Langmuir, Vol.36, No.50, 15430-15441, 2020
Processing Induced Nonequilibrium Behavior of Polyvinylpyrrolidone Nanofilms Revealed by Dewetting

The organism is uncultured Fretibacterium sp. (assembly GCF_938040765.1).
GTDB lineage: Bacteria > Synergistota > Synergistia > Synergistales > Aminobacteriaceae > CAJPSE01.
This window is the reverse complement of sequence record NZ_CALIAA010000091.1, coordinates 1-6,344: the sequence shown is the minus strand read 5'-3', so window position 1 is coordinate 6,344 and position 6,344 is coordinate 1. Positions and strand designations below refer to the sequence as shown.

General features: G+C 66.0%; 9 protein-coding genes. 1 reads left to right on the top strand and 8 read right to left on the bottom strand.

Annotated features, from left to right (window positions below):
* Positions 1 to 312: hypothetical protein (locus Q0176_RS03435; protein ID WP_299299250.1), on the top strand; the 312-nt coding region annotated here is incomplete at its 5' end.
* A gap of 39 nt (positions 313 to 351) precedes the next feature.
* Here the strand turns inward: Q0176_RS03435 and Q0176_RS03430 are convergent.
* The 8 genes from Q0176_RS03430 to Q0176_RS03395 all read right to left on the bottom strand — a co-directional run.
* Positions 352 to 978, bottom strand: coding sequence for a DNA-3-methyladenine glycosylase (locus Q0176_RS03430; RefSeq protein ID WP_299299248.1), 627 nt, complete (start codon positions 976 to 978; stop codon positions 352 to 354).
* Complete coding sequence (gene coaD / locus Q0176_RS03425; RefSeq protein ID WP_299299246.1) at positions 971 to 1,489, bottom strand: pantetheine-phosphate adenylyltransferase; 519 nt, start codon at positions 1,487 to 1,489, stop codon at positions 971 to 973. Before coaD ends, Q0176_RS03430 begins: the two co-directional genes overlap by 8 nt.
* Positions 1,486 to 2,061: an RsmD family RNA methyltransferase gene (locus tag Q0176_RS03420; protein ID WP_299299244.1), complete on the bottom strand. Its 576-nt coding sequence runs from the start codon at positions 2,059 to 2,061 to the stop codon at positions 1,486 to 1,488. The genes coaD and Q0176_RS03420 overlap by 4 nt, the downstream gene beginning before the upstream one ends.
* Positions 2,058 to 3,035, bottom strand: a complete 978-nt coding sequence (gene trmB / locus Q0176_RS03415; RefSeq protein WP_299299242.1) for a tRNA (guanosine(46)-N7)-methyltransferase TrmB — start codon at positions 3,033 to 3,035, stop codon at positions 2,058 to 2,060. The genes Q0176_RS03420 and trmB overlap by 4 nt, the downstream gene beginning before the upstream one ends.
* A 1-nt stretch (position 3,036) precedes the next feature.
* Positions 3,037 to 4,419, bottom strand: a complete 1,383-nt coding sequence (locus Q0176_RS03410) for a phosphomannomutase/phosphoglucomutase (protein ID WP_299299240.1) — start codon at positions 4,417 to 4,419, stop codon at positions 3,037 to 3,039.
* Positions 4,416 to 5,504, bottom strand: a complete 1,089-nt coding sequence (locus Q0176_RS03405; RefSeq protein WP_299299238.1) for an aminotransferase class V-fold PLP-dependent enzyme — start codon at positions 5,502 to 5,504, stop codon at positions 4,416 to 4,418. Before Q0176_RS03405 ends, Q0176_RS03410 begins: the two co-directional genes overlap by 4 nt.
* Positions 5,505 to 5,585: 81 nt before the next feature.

Polyvinylpyrrolidone (PVP) nanofilms prepared by spin-coating have vast applications in biological and microdevice fields. However, detailed knowledge of processing induced nonequilibrium behavior of PVP nanofilms and solutions for minimizing residual stresses toward high-quality films has still been lacking. In the present study, we first explored the rapid film formation process via statistics on nascent holes. Next, by employing dewetting as a major probe, we revealed that many processing conditions, particularly previously overlooked variables like the atmosphere, substrates, and immersion time, were correlated substantially with the degree of nonequilibrium of nanofilms. Proper aging temperature and time were demonstrated essential for releasing residual stresses and achieving more equilibrium nanofilms. This work offered abundant experimental evidence in the building relationship between the processing and nonequilibrium nature of polymer nanofilms, which were crucial for their preparation and application.